Good news from the front as the MTA's guerrilla war against rats intensifies.

Our relentless rodent enemy is on the run and the forces of cleanliness and order are starting to smell victory -- or at least air that's less noxious -- in a select group of 10 subway stations.

The MTA has removed trash cans from the platforms and concourses in the stations to test whether can-less stations are less rat-friendly. The logic is sound. Stations minus refuse cans become stations without trash rooms -- or platforms -- packed high with garbage awaiting pickup.

The free all-day rat buffet is closed.

The MTA likes what it has seen so far -- a rodent count that has decreased in places (or at worst stayed the same) and a garbage-bag count that has fallen by 66 percent in the 10 pilot stations.

But one finding is surprising. In stations without trash cans, passengers seemed inclined to keep the spaces neat even if it meant carrying their trash out.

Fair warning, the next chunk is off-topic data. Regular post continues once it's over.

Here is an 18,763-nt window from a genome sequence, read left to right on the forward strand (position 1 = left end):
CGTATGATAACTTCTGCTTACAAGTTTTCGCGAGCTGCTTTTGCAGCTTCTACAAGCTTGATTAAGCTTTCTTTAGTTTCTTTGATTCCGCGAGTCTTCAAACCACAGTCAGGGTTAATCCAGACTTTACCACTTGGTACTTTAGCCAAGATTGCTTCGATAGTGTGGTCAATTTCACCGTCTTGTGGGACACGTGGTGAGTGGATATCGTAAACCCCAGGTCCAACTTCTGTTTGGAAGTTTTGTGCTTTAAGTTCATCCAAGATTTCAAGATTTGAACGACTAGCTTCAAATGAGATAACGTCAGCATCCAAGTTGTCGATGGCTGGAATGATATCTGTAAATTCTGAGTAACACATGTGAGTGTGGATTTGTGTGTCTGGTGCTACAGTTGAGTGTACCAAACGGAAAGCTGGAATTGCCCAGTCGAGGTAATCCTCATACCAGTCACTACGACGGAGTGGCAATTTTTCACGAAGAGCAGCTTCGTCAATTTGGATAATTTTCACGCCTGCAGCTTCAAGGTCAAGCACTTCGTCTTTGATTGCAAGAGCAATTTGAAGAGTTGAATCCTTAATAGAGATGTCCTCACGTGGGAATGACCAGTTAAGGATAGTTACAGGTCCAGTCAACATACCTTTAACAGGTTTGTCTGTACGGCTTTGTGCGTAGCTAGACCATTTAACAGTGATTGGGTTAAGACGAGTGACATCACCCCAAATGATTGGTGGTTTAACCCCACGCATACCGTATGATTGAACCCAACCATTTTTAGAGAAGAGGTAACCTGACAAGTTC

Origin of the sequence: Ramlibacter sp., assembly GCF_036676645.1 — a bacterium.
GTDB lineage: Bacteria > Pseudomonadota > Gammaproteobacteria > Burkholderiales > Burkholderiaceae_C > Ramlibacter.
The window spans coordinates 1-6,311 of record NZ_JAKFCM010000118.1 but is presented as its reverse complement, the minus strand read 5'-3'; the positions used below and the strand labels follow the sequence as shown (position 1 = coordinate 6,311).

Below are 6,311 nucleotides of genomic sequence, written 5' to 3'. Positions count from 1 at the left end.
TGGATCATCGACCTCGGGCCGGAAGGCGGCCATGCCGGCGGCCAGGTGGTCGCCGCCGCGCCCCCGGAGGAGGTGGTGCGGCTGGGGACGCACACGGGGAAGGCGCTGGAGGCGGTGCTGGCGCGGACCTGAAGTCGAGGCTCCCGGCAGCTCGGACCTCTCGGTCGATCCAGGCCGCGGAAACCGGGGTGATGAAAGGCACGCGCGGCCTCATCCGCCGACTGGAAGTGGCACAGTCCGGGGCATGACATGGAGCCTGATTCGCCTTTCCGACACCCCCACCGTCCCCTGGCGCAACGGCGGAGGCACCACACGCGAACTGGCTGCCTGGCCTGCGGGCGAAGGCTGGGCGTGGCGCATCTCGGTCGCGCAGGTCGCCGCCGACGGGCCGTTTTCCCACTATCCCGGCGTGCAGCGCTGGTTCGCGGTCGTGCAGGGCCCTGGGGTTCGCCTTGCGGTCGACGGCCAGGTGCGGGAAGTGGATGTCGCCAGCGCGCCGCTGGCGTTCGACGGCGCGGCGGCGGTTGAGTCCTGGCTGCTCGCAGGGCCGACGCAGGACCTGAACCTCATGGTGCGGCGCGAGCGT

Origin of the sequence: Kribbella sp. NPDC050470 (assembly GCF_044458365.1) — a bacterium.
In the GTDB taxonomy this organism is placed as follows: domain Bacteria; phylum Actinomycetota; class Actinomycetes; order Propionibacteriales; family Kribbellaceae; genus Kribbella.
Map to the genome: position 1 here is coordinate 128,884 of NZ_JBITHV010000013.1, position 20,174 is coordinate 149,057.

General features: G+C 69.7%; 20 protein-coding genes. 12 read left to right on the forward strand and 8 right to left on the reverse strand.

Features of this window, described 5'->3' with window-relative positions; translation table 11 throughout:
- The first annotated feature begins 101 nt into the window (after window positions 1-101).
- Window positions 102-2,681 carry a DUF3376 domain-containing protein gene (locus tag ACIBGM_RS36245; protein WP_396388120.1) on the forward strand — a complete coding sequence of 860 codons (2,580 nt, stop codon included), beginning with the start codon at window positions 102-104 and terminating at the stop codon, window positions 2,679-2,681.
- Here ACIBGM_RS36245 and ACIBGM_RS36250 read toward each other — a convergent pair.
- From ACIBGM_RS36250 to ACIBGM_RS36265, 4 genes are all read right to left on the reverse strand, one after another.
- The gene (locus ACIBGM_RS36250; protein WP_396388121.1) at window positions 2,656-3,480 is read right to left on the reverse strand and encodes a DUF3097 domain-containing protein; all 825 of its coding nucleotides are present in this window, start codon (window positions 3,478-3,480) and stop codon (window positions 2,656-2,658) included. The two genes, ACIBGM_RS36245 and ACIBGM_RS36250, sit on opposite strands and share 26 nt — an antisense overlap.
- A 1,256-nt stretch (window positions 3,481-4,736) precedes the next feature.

The risk was that riders might just toss their half-eaten sandwiches and not-quite-empty potato chip bags to the platform floor and save rodents the trouble of gnawing through the MTA's heavy plastic bags.

True, the MTA did see a slight uptick of 3.2 percent in trash volume on track beds -- where rodents tend to live when they're not dining out. But it remains remarkable that a city that was once considered chaos incarnate is now intent on keeping its subway stations clean.

Not that the MTA wants to push the point too far: It has no plans to remove trash cans in high-volume stations like Times Square or Grand Central. We're still New Yorkers.

But the MTA is expanding the pilot program to add 29 stations along the M and J lines. With a mix of elevated and underground track beds on those lines, the agency is hoping for a more complex petri dish.

We're hoping for a final twilight push against the furry little critters that scurry in the shadows.

Meanwhile, we have to keep on minding our manners: Whatever we take in to the subway we have to take out.

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